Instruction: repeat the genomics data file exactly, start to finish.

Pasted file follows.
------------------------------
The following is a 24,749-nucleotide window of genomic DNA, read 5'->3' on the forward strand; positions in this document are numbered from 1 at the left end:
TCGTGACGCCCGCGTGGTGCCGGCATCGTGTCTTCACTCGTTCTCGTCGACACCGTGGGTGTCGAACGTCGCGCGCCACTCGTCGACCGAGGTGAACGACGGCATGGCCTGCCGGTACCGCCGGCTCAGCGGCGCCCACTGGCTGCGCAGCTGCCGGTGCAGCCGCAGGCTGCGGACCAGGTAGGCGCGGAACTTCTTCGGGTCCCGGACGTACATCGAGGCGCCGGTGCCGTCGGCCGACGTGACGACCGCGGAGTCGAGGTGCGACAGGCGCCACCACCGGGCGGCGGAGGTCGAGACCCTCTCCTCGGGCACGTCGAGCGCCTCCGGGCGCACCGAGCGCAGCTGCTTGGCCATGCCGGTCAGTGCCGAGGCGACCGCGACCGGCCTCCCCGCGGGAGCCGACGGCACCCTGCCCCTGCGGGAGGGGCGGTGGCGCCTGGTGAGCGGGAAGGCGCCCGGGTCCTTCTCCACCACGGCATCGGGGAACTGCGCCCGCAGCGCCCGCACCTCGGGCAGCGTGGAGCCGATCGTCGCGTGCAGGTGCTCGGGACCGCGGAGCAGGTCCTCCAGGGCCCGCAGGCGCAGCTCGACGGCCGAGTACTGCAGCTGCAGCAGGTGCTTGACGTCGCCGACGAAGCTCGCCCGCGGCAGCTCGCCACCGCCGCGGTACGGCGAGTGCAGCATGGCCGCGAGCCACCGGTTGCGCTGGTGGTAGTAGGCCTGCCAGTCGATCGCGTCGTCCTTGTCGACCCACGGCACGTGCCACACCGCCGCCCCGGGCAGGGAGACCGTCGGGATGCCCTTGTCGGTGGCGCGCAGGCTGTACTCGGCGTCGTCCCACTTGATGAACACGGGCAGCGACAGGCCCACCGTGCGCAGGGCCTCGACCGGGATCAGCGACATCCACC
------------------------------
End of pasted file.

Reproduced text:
The following is a 24,749-nucleotide window of genomic DNA, read 5'->3' on the forward strand; positions in this document are numbered from 1 at the left end:
TCGTGACGCCCGCGTGGTGCCGGCATCGTGTCTTCACTCGTTCTCGTCGACACCGTGGGTGTCGAACGTCGCGCGCCACTCGTCGACCGAGGTGAACGACGGCATGGCCTGCCGGTACCGCCGGCTCAGCGGCGCCCACTGGCTGCGCAGCTGCCGGTGCAGCCGCAGGCTGCGGACCAGGTAGGCGCGGAACTTCTTCGGGTCCCGGACGTACATCGAGGCGCCGGTGCCGTCGGCCGACGTGACGACCGCGGAGTCGAGGTGCGACAGGCGCCACCACCGGGCGGCGGAGGTCGAGACCCTCTCCTCGGGCACGTCGAGCGCCTCCGGGCGCACCGAGCGCAGCTGCTTGGCCATGCCGGTCAGTGCCGAGGCGACCGCGACCGGCCTCCCCGCGGGAGCCGACGGCACCCTGCCCCTGCGGGAGGGGCGGTGGCGCCTGGTGAGCGGGAAGGCGCCCGGGTCCTTCTCCACCACGGCATCGGGGAACTGCGCCCGCAGCGCCCGCACCTCGGGCAGCGTGGAGCCGATCGTCGCGTGCAGGTGCTCGGGACCGCGGAGCAGGTCCTCCAGGGCCCGCAGGCGCAGCTCGACGGCCGAGTACTGCAGCTGCAGCAGGTGCTTGACGTCGCCGACGAAGCTCGCCCGCGGCAGCTCGCCACCGCCGCGGTACGGCGAGTGCAGCATGGCCGCGAGCCACCGGTTGCGCTGGTGGTAGTAGGCCTGCCAGTCGATCGCGTCGTCCTTGTCGACCCACGGCACGTGCCACACCGCCGCCCCGGGCAGGGAGACCGTCGGGATGCCCTTGTCGGTGGCGCGCAGGCTGTACTCGGCGTCGTCCCACTTGATGAACACGGGCAGCGACAGGCCCACCGTGCGCAGGGCCTCGACCGGGATCAGCGACATCCACC